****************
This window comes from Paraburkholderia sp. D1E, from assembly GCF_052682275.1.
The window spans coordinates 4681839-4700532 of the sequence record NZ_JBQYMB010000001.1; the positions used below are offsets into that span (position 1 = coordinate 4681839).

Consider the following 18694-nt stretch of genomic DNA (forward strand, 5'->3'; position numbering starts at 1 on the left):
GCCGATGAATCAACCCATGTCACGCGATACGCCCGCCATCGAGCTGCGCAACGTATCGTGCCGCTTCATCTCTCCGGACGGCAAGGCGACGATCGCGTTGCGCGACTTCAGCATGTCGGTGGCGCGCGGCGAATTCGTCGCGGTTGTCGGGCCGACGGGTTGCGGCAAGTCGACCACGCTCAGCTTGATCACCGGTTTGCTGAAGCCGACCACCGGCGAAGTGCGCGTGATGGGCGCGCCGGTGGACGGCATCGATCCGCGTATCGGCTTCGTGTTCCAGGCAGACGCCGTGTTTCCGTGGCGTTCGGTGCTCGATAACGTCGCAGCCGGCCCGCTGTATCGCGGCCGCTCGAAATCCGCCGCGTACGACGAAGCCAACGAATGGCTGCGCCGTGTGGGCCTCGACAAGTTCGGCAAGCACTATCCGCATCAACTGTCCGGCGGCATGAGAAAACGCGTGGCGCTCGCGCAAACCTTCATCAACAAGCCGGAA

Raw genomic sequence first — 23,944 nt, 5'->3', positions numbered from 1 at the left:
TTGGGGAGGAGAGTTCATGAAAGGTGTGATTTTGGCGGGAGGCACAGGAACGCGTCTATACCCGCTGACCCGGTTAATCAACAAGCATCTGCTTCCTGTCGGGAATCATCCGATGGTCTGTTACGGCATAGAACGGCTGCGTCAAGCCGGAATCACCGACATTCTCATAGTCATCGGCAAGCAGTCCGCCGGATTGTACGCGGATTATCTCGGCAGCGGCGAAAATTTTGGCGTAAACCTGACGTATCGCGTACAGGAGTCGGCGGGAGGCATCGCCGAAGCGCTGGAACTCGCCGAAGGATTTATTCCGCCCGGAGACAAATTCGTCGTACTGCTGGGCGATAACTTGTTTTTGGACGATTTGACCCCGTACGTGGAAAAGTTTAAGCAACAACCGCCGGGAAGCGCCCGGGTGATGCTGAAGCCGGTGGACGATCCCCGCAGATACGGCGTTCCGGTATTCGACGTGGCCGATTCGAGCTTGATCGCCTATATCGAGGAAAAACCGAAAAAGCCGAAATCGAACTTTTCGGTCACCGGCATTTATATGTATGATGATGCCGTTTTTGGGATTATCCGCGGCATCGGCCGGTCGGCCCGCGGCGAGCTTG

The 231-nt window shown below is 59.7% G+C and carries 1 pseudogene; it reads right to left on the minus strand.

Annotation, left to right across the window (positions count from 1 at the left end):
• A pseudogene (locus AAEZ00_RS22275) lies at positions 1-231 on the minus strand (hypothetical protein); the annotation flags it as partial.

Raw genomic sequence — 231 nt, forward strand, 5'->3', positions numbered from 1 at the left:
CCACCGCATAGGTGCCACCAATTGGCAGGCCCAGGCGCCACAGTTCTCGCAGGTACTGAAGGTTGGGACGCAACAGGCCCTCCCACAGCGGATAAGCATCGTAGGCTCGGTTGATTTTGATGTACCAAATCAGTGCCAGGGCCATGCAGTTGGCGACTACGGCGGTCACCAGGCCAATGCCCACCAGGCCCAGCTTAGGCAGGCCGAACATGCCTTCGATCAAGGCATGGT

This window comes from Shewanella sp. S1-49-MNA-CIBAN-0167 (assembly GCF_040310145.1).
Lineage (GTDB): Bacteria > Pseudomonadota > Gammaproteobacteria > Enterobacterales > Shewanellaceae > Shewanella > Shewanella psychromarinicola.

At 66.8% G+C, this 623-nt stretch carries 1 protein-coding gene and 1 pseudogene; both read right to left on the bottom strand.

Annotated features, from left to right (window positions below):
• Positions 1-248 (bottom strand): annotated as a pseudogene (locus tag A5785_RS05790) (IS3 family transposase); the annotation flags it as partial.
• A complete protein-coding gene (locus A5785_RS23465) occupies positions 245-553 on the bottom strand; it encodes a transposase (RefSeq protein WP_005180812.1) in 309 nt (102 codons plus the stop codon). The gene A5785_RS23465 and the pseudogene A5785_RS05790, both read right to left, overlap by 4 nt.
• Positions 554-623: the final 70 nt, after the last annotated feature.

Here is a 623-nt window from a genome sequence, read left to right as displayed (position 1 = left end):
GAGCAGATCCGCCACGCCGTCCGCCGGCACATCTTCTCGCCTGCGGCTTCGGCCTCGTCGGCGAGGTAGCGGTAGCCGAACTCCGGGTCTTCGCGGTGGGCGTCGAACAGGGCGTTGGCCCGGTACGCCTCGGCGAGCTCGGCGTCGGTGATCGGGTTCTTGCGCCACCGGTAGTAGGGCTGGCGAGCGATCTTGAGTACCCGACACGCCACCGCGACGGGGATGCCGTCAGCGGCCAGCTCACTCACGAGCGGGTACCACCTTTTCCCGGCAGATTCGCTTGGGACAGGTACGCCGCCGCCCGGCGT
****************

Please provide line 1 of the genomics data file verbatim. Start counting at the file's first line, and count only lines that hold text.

This window comes from Paraburkholderia sp. D1E, from assembly GCF_052682275.1.